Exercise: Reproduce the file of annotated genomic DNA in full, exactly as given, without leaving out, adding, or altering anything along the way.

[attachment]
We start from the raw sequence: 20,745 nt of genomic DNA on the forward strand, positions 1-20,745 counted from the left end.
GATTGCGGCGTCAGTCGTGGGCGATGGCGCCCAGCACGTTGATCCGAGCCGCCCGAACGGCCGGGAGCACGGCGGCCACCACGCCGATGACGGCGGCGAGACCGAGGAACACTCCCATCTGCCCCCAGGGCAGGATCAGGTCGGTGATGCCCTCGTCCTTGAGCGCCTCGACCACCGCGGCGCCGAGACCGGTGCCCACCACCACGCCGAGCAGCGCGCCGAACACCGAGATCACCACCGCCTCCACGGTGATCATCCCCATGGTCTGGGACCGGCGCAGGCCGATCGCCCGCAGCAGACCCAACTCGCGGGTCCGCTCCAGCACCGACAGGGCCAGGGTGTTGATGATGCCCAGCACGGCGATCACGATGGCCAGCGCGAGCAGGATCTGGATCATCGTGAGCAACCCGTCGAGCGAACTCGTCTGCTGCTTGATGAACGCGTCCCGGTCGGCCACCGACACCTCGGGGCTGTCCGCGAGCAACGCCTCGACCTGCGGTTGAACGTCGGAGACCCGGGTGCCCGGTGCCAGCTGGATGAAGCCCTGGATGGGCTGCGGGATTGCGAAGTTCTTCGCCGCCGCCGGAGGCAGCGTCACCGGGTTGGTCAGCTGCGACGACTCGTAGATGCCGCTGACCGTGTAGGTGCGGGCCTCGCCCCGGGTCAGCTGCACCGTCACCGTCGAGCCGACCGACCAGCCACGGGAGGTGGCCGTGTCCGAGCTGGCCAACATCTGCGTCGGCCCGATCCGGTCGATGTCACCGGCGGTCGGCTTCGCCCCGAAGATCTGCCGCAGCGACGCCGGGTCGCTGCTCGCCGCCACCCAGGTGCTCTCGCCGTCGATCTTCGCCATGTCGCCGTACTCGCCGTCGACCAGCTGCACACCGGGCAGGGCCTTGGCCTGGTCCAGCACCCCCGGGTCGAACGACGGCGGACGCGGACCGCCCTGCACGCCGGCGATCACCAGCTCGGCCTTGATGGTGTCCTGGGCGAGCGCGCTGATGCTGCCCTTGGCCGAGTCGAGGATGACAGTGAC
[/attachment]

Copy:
We start from the raw sequence: 20,745 nt of genomic DNA on the forward strand, positions 1-20,745 counted from the left end.
GATTGCGGCGTCAGTCGTGGGCGATGGCGCCCAGCACGTTGATCCGAGCCGCCCGAACGGCCGGGAGCACGGCGGCCACCACGCCGATGACGGCGGCGAGACCGAGGAACACTCCCATCTGCCCCCAGGGCAGGATCAGGTCGGTGATGCCCTCGTCCTTGAGCGCCTCGACCACCGCGGCGCCGAGACCGGTGCCCACCACCACGCCGAGCAGCGCGCCGAACACCGAGATCACCACCGCCTCCACGGTGATCATCCCCATGGTCTGGGACCGGCGCAGGCCGATCGCCCGCAGCAGACCCAACTCGCGGGTCCGCTCCAGCACCGACAGGGCCAGGGTGTTGATGATGCCCAGCACGGCGATCACGATGGCCAGCGCGAGCAGGATCTGGATCATCGTGAGCAACCCGTCGAGCGAACTCGTCTGCTGCTTGATGAACGCGTCCCGGTCGGCCACCGACACCTCGGGGCTGTCCGCGAGCAACGCCTCGACCTGCGGTTGAACGTCGGAGACCCGGGTGCCCGGTGCCAGCTGGATGAAGCCCTGGATGGGCTGCGGGATTGCGAAGTTCTTCGCCGCCGCCGGAGGCAGCGTCACCGGGTTGGTCAGCTGCGACGACTCGTAGATGCCGCTGACCGTGTAGGTGCGGGCCTCGCCCCGGGTCAGCTGCACCGTCACCGTCGAGCCGACCGACCAGCCACGGGAGGTGGCCGTGTCCGAGCTGGCCAACATCTGCGTCGGCCCGATCCGGTCGATGTCACCGGCGGTCGGCTTCGCCCCGAAGATCTGCCGCAGCGACGCCGGGTCGCTGCTCGCCGCCACCCAGGTGCTCTCGCCGTCGATCTTCGCCATGTCGCCGTACTCGCCGTCGACCAGCTGCACACCGGGCAGGGCCTTGGCCTGGTCCAGCACCCCCGGGTCGAACGACGGCGGACGCGGACCGCCCTGCACGCCGGCGATCACCAGCTCGGCCTTGATGGTGTCCTGGGCGAGCGCGCTGATGCTGCCCTTGGCCGAGTCGAGGATGACAGTGAC